Your Lithium-Ion Batteries' Final Days
We can hear your horrified screams as you imagine losing access to your priceless LFP battery bank. Premature death is what we want to avoid, and in order to do so, we need to comprehend how lithium-ion batteries degrade.
Cycling and Age
When a battery’s capacity drops to 80% of what it should be, battery makers label the battery as “dead.” As a result, a 100Ah battery reaches its conclusion when its capacity drops to 80Ah. Your battery will eventually die due to two mechanisms: cycling and age. You lose a small amount of capacity and cause a little bit of damage to the battery every time you discharge and recharge it. But even if you store your priceless battery in a lovely glass-enclosed shrine and never cycle it, it will eventually run out of power. Calendar life is the name of the last one.
There is a dearth of exact information regarding the calendar life of LiFePO4 batteries. The results of certain scientific studies on the impact of temperature and SOC extremes on calendar life serve as guidelines. Our research suggests that the maximum calendar life of batteries is roughly 20 years assuming you do not misuse your battery bank, stay away from extremes, and generally just utilize your batteries within reasonable parameters.
BMS is needed
Along with the battery’s cells, the BMS, which is constructed of electronic components, is also inside the battery. Your battery will also fail when the BMS does. BMS ultimately needs to last as long as lithium-ion cells do. Lithium-ion batteries with an integrated BMS are still too young for us to know for sure, so we will have to wait and watch.
Over time, internal battery processes work together to coat the electrolyte-electrode interface with chemical substances that block the passage of lithium ions into and out of the electrodes. Additionally, as a result of the processes, lithium ions are no longer free to flow between electrodes and are instead bound into new chemical compounds. Those processes will occur regardless of our actions, but the temperature has a huge impact on them. Keep your batteries below 30 °C because they warm up slowly. The rate of change increases significantly at 45 degrees Celsius! Heat is by far lithium-ion batteries’ worst enemy!
There are more factors that affect a LiFePO4 battery’s aging rate and calendar life: It also has anything to do with State-Of-Charge. Despite the fact that high temperatures are dangerous, these batteries really, truly do not want to sit at 0% SOC at such high temperatures. Having them at 100% SOC at high temps is also terrible, though not quite as severe as having them at 0% SOC. Low temperatures have a smaller impact. LFP batteries cannot be charged below freezing, as we previously discussed. It turns out that discharging them below freezing has an increased effect on aging as well, though it is technically doable. Although it’s not nearly as terrible as leaving your battery sitting at a high temperature, it’s best to expose your battery to freezing temperatures when it’s neither charging nor discharging and when you still have some gas in the tank but not a full tank. In general, if these batteries need to be stored for a longer period of time, it is preferable to do so when they are between 50% and 60% SOC.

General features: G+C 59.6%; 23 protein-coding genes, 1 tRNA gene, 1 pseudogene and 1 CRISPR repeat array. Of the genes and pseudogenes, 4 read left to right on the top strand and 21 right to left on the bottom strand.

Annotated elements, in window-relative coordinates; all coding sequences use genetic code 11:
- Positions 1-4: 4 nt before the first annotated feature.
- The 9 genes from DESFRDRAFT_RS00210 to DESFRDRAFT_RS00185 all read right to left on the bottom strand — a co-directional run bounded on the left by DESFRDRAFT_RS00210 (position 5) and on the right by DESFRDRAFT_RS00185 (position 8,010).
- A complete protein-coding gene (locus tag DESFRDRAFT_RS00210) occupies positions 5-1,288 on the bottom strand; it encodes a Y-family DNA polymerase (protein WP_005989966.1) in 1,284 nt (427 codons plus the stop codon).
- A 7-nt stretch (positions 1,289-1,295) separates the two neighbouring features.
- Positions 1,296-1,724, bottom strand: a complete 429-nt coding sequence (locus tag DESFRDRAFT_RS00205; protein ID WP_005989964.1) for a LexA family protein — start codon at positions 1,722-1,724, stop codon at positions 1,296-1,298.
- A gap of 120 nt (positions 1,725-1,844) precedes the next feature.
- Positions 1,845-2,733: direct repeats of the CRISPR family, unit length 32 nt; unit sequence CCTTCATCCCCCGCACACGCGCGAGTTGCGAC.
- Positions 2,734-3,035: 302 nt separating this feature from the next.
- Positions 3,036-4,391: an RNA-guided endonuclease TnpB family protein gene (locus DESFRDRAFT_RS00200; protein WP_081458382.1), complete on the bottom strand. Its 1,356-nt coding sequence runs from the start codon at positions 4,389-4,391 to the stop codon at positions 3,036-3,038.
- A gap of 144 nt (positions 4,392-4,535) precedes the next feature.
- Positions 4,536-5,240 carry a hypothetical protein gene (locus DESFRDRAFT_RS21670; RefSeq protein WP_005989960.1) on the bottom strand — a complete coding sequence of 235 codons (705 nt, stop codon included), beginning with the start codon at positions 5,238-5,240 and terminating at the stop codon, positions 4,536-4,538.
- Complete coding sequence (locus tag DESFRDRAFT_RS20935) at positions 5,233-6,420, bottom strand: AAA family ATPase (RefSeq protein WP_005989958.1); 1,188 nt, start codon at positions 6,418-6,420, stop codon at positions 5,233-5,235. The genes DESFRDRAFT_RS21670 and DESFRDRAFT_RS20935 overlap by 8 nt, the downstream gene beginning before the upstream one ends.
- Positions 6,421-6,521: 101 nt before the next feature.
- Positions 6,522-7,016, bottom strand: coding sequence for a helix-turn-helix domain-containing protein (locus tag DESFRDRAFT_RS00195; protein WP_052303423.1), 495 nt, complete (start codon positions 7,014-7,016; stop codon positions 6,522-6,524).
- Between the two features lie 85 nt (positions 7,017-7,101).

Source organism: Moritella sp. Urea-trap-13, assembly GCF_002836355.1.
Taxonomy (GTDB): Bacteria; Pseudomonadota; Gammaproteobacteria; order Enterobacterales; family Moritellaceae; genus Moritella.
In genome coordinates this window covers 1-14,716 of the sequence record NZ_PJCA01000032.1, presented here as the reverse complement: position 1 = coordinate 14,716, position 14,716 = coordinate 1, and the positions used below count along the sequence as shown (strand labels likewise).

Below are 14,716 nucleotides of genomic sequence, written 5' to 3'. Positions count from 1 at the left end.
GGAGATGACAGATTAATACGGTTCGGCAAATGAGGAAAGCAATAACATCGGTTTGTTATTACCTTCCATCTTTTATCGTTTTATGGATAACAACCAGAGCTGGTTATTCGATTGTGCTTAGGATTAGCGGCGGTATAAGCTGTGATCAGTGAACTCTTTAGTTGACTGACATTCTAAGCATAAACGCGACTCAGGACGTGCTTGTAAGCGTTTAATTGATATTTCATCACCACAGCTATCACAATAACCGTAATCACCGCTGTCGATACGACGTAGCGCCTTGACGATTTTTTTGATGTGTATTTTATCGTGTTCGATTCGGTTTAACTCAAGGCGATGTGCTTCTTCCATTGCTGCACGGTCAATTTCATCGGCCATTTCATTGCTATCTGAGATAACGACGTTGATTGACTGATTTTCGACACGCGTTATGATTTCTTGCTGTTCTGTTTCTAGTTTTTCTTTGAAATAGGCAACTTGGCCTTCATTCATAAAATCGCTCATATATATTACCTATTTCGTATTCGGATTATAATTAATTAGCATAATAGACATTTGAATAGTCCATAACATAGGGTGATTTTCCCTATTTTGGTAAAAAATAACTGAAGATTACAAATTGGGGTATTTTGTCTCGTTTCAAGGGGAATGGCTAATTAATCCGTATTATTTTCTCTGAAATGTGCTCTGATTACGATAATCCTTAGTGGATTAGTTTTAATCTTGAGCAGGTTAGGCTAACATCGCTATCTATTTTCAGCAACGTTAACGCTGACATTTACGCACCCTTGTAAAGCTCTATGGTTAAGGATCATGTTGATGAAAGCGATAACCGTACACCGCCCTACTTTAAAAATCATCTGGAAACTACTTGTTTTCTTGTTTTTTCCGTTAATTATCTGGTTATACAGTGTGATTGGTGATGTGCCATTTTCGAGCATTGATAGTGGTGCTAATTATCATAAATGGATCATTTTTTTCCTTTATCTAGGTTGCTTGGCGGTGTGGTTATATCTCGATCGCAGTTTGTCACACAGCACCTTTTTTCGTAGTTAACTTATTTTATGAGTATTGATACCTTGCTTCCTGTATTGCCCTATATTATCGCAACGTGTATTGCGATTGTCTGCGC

Cycle of life
The next thing need to think about is the cycle of life. Lithium-ion batteries can now frequently last for thousands of cycles, even at a complete 100% charge-discharge cycle.
The cycle life is also influenced by the speed at which those lithium ions are tugged here and there. LFP batteries will typically charge and discharge at 1C, but if you restrict this to more realistic numbers, your battery will last longer. Maintaining a lithium-ion battery’s Ah rating within the range that lead-acid batteries are limited to will help it last longer.
Voltage is the final element worth addressing, even though this is primarily what the BMS is intended to control. A small voltage window exists for both charging and discharging lithium-ion batteries. The range for LiFePO4 is about 8.0V (2.0V per cell) to 16.8 Volts (4.2V per cell). The battery should be kept firmly within those bounds by the integrated BMS.